Jeffrey Lewis

12 Crass Songs (Rough Trade)

SXSW Platters

Jeffrey Lewis

12 Crass Songs (Rough Trade)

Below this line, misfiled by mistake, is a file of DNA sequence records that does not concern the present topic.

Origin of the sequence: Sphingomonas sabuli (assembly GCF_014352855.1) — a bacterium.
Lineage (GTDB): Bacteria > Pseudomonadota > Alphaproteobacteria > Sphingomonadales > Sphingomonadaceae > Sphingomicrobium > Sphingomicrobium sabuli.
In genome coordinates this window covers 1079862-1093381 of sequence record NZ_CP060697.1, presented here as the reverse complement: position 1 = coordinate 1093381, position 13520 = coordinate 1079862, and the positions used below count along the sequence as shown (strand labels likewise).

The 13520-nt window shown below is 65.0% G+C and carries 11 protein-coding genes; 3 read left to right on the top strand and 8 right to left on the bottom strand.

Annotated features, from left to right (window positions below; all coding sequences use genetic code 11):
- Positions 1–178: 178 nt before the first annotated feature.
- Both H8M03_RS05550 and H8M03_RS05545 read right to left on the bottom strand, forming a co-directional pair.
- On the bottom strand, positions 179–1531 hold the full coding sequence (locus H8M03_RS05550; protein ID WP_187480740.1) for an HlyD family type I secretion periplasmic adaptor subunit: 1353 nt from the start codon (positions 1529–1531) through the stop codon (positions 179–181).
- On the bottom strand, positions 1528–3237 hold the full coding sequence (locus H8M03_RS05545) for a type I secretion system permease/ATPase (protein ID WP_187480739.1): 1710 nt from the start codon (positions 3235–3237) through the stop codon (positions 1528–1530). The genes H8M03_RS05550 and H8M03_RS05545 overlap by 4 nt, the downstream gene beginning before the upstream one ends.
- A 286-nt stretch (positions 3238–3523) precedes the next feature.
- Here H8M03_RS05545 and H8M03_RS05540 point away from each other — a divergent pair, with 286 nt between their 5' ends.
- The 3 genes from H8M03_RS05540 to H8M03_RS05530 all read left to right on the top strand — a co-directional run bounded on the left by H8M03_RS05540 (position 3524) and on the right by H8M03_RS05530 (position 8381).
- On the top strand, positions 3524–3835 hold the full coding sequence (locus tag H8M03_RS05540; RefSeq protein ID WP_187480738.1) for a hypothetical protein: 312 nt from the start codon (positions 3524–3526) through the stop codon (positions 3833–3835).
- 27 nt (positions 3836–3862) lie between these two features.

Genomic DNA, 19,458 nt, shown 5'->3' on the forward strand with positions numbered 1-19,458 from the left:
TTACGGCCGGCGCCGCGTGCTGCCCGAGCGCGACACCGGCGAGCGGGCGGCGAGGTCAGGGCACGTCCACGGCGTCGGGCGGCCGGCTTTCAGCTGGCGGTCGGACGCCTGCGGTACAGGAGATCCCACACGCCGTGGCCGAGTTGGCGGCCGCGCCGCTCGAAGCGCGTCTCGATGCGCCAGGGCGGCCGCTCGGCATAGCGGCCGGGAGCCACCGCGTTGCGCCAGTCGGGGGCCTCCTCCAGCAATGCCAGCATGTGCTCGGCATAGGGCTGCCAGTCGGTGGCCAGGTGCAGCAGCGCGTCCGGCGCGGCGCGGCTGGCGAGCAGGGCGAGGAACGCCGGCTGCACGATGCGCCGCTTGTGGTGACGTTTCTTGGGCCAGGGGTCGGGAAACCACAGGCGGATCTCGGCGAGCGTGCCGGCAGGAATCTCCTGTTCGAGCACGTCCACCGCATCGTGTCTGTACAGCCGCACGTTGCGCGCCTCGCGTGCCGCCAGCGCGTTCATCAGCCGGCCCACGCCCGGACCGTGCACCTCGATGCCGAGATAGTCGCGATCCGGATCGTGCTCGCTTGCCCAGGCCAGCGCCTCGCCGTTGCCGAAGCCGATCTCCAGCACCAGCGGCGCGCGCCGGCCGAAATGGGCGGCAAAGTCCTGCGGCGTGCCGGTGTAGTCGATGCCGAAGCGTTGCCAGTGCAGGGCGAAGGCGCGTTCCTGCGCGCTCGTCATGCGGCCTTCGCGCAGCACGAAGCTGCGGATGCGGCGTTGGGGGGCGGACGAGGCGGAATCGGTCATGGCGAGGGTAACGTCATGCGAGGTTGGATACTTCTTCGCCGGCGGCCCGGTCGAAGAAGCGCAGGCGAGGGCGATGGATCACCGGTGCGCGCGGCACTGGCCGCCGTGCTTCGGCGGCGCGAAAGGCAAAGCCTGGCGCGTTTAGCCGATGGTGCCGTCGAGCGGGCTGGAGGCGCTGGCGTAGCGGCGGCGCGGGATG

Had Steve Ignorant, Eve Libertine, Penny Rimbaud, and all the rest of the early-1980s, UK-based anarcho-punk collective known as Crass realized that someday the unassuming, NYC-based folk balladeer Jeffrey Lewis would retune their vituperative, cats-and-gravel-in-a-blender sound into something approaching sunny-side-up genius, they'd likely have sided with Thatcher then and there. Yet Crass' lyrical, ultrapolitical vitriol is, if anything, more relevant than ever ("Big A, Little A" remains one of the greatest anti-nihilist protest songs ever written), and now, thanks to Lewis, you can actually make out all the words. Lewis' folk-nerd vocals combine with flute, glockenspiel, Woody Guthrie-esque guitars (notably on the pre-Blackwater point of view of "Securicor"), and some upstart piano ("Punk Is Dead") to bathe Crass' frantically spiky and often intentionally atonal screeds in a warm, human glow. It's the most astonishing cover album of the last 10 years, bar none. (Wednesday, March 12, Club de Ville, 10pm.)


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